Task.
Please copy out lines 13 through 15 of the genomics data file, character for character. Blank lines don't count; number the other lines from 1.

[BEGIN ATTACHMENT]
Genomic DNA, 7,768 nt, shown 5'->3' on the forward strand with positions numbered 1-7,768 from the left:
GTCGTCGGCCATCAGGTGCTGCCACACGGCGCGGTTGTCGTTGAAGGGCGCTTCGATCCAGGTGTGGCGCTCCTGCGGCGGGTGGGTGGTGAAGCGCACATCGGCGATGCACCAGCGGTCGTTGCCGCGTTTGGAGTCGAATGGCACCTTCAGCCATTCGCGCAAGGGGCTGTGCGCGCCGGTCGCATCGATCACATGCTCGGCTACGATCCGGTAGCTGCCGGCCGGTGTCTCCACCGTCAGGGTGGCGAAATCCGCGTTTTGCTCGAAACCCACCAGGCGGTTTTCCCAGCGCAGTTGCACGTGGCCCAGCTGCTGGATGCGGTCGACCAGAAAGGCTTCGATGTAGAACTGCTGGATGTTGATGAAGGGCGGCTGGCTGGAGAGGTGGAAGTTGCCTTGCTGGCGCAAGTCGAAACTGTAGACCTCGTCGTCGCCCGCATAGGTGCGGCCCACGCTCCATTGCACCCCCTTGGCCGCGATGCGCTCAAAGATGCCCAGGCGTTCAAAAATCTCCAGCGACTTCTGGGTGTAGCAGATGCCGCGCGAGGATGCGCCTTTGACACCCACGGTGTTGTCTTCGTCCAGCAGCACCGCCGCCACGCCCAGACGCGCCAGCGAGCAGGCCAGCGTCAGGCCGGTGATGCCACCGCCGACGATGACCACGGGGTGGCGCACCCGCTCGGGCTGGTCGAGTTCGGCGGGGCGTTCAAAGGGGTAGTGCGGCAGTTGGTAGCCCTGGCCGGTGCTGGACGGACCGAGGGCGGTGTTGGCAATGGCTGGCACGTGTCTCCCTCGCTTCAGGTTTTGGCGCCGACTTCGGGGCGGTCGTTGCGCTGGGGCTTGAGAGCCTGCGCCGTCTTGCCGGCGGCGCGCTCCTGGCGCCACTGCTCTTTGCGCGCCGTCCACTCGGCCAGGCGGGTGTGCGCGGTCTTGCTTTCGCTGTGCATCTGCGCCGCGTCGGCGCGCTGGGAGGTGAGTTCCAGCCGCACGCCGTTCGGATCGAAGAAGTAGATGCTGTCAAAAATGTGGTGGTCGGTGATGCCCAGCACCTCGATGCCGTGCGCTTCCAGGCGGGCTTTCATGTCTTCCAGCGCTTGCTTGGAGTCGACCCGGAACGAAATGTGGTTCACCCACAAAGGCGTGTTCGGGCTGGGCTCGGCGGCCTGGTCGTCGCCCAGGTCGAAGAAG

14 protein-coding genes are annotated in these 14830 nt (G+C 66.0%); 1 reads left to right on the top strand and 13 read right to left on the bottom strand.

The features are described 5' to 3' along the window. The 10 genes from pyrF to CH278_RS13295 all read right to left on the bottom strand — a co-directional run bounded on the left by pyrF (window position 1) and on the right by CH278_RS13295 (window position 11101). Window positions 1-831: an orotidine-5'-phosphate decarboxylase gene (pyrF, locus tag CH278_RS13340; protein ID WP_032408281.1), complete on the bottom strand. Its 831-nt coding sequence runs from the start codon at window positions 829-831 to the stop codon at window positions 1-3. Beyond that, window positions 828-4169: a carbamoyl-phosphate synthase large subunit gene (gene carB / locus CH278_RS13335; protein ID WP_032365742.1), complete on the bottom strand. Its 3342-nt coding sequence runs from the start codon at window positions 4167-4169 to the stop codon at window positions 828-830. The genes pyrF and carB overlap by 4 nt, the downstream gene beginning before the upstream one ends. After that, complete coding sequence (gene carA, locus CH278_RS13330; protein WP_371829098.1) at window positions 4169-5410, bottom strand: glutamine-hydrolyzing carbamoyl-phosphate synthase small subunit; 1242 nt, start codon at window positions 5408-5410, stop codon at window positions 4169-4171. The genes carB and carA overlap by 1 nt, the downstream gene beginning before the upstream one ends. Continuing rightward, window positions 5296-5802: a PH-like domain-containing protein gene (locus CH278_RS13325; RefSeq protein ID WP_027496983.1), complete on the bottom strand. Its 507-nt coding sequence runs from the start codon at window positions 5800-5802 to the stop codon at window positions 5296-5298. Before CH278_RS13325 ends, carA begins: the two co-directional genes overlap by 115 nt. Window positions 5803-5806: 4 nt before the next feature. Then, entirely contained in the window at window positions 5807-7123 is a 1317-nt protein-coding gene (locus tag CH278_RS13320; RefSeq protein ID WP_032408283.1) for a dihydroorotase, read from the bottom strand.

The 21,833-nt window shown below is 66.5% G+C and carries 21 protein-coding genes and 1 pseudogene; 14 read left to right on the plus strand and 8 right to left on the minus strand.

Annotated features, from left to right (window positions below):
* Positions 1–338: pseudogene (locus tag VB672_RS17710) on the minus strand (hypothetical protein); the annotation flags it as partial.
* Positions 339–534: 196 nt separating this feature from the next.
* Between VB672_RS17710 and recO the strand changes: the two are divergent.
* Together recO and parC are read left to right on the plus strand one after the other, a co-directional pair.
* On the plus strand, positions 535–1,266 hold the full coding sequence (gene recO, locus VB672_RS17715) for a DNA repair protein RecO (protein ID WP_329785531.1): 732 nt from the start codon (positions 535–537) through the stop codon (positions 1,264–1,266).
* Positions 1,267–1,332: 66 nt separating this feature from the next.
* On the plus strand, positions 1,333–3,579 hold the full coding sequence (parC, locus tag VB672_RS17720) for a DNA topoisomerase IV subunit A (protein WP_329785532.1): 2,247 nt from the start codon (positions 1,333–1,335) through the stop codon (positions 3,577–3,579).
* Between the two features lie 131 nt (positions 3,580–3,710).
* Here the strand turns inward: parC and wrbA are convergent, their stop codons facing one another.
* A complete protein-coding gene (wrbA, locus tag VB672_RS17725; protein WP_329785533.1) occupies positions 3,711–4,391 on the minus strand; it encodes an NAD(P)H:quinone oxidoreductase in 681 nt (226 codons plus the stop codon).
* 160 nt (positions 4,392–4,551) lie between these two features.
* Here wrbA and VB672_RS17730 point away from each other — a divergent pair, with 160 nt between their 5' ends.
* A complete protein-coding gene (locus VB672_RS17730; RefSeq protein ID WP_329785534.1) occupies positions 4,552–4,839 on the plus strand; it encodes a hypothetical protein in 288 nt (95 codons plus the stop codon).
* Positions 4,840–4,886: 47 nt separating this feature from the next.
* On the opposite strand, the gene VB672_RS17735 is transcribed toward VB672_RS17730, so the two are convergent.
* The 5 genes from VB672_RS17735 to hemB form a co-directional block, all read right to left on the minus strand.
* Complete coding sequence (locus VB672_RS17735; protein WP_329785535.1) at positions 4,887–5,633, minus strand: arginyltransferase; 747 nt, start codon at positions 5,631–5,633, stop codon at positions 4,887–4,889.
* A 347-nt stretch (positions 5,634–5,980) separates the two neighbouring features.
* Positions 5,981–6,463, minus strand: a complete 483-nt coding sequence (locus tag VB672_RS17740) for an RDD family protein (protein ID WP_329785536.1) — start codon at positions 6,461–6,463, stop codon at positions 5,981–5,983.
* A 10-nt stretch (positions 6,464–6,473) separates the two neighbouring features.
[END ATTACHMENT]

* On the plus strand, positions 1,333–3,579 hold the full coding sequence (parC, locus tag VB672_RS17720) for a DNA topoisomerase IV subunit A (protein WP_329785532.1): 2,247 nt from the start codon (positions 1,333–1,335) through the stop codon (positions 3,577–3,579).
* Between the two features lie 131 nt (positions 3,580–3,710).
* Here the strand turns inward: parC and wrbA are convergent, their stop codons facing one another.